Internet Explorer

“This page wants to run the following add-on…” won’t go away in Internet Explorer

In the last few weeks, I found that a lot of users were complaining about IE11 on Windows 10, and the prompt “This page wants to run the following add-on” with the add-on name, and the allow button:

This webpage wants to run the following add-on ‘Adobe Flash Player’ from Microsoft Windows Third Party Application Compon…

However, clicking the ‘Allow’ button, or using the drop down arrow to choose ‘Allow for all sites’ did nothing, and the prompt would show again and again.

I ended up working out this was due to the Add-On List GPO to list IE add-ons that was being used to manage the add-ons I wanted disabled or enabled

The policy explicitly states “The ‘Deny all add-ons unless specifically allowed in the Add-on List’ policy setting will still determine whether add-ons not in this list are assumed to be denied.”

However, since a recent update (either Windows 10 1803, or a recent security patch  – unsure which!), anything not listed in the Add-On List was being blocked. 

Adding an update to the list and allowing it with the ‘1’ value fixes the issue for that particular add-in, but it shouldn’t be working this way.

I even tried disabling the Group Policy setting ‘Deny all add-ons unless specifically allowed in the Add-on List’ but that made no difference. That policy also states: ‘If you disable or do not configure this policy setting, users may use Add-on Manager to allow or deny any add-ons that are not included in the ‘Add-on List’ policy setting.’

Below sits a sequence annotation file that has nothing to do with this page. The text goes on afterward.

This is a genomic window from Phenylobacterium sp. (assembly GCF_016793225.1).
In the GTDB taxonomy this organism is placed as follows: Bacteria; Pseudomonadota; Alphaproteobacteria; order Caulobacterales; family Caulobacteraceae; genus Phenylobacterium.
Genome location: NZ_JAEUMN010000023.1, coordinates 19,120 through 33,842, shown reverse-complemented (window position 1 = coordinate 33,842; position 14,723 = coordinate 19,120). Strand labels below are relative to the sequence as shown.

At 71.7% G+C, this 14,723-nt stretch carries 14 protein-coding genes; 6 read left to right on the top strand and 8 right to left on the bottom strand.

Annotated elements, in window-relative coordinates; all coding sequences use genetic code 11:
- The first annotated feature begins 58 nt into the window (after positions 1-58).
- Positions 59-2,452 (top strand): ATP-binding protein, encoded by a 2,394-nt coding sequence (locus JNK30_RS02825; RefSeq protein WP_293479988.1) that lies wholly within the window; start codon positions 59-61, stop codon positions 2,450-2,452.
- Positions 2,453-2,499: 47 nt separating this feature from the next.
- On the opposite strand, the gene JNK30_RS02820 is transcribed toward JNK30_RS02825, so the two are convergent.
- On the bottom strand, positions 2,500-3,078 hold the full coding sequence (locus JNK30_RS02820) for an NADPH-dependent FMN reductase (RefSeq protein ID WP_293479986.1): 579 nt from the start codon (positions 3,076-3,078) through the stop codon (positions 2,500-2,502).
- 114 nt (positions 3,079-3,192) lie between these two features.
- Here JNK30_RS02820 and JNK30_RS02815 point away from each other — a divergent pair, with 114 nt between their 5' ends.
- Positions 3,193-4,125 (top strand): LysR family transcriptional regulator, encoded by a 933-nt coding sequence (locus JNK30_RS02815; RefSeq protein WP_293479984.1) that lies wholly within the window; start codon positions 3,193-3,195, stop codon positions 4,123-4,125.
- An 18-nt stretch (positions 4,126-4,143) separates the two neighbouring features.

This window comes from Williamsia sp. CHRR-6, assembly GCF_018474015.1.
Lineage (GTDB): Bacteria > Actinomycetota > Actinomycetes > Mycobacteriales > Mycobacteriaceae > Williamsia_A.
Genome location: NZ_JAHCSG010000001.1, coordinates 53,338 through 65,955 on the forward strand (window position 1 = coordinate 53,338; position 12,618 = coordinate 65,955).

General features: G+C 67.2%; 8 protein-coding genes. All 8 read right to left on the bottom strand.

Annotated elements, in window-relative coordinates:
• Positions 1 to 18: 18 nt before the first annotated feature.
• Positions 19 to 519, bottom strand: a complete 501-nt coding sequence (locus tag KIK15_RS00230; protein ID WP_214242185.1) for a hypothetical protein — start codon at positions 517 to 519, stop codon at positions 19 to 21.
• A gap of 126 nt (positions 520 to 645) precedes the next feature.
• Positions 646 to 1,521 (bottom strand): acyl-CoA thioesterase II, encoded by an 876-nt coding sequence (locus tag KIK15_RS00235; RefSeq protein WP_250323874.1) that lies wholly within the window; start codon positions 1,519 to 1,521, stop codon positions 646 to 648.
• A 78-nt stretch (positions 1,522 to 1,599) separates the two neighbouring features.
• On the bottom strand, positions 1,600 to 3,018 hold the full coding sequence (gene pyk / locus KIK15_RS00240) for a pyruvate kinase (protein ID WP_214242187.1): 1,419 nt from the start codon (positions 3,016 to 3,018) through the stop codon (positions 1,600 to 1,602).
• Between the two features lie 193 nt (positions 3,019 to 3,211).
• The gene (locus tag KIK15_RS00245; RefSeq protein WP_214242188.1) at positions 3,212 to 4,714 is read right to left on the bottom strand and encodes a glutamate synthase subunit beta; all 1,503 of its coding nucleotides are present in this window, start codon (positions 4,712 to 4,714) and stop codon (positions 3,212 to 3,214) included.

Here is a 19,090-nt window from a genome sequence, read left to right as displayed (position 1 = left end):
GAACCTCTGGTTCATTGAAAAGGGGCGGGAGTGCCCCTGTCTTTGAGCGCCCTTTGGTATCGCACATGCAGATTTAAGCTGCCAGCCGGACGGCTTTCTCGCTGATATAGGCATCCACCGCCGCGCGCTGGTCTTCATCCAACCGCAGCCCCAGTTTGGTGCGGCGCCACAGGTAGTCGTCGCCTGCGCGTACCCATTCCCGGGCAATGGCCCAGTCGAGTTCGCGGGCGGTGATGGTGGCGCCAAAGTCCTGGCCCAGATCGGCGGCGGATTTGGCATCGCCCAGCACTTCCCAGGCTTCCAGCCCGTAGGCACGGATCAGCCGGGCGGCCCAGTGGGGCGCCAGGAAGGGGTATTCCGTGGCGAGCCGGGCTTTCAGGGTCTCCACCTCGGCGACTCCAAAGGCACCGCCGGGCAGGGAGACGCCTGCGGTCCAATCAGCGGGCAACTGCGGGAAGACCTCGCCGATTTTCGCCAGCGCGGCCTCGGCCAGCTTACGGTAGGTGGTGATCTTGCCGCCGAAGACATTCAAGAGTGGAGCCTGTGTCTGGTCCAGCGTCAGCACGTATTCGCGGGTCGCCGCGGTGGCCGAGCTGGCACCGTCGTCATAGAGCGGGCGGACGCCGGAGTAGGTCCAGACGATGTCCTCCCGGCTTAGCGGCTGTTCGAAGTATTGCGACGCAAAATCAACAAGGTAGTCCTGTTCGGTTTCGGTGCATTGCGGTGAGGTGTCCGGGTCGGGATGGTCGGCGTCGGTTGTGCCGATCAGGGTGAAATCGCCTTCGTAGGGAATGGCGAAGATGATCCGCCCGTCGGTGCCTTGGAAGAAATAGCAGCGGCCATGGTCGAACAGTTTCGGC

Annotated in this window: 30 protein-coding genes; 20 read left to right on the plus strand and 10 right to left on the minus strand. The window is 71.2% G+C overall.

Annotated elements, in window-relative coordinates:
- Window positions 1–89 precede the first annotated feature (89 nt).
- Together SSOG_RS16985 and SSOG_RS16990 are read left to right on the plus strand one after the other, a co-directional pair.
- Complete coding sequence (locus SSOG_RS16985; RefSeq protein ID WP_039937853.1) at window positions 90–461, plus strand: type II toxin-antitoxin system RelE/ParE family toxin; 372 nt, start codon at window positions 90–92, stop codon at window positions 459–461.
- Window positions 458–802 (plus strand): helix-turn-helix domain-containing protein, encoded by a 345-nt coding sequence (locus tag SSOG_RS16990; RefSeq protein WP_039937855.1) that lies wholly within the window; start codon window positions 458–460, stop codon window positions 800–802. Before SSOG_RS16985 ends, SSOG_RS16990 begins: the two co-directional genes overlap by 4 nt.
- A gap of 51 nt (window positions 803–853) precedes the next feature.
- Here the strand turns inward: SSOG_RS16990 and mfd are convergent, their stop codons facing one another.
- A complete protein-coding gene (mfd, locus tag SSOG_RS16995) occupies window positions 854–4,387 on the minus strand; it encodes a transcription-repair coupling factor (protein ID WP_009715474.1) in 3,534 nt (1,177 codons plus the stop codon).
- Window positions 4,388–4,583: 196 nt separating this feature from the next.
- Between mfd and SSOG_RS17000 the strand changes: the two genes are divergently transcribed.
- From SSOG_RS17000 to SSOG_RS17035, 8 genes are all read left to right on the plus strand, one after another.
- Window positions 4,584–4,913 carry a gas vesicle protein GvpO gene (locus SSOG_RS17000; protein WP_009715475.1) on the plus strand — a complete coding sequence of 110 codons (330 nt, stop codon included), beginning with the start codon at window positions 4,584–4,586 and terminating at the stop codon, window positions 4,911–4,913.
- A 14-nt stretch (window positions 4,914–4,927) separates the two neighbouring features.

Something wacky’s going on – if I find out more I’ll update this post, but if you do use the ‘Add-On List’ GPO for Internet Explorer, be aware of this potential issue. You may need to list all your add-ins into the policy to avoid this.

I’ve also updated all my ADMX files for Win10 1803.


I believe I fixed this by auditing all the IE addins and making sure they were allowed. Somtimes an addin has a prerequisite of another adding being enabled, so you can’t always trust the message you see.

Disable Internet Explorer Add-ons via Group Policy


I’ve discovered an issue with the Skype for Business add-ons to Internet Explorer which causes pages with large amounts of text to freeze briefly when scrolling.

As part of a Skype for Business install, two add-ins get loaded. They use the same Class ID and DLL File, and provide options such as click to call links on phone numbers on a page:

With these addons loaded though, some sites lag and freeze that have large amounts of text; here’s a good example. Scrolling through the page for several seconds either through mousewheel or sidebar should result in a brief freeze lasting a second or two. Other browsers are fine (such as Chrome or Edge), and Internet Explorer is fine without the above add-ons.

I had a few people confirm this experience, including @CliffordKennedy (Thank you!)


This seems to be a problem that was around a while ago, and possibly only occurs in less common circumstances. If you can live without the IE addin, the solution is to disable it. However for me, I couldn’t do this as the option was greyed out – plus that solution doesn’t work at scale.

Other solutions like disabling via the registry didn’t seem to work for this add-in either, it came back. Even removing the OCHelper.DLL file didn’t stop it loading! Uninstalling Skype for Business altogether worked, but that’s a bit too drastic.

There is a Group Policy however, called ‘Add-on List’ located under Computer Configuration\Policies\Administrative Templates\Windows Components\Internet Explorer\Security Features\Add-on Management. Here, you can add the Class ID and set the value to 0 for disabled, 1 for enabled, and 2 for enabled but users can disable/enable. More instructions from Microsoft here.

For this one I’ve chosen to disable, but the ‘enable and let users disable’ option is quite nice – it’d be even better if there was a ‘disable but let users enable’!

This worked for me, and the add-in is now disabled, and the scrolling issue is gone. In the meantime, I have a case open with Microsoft and can hopefully have the root cause resolved too.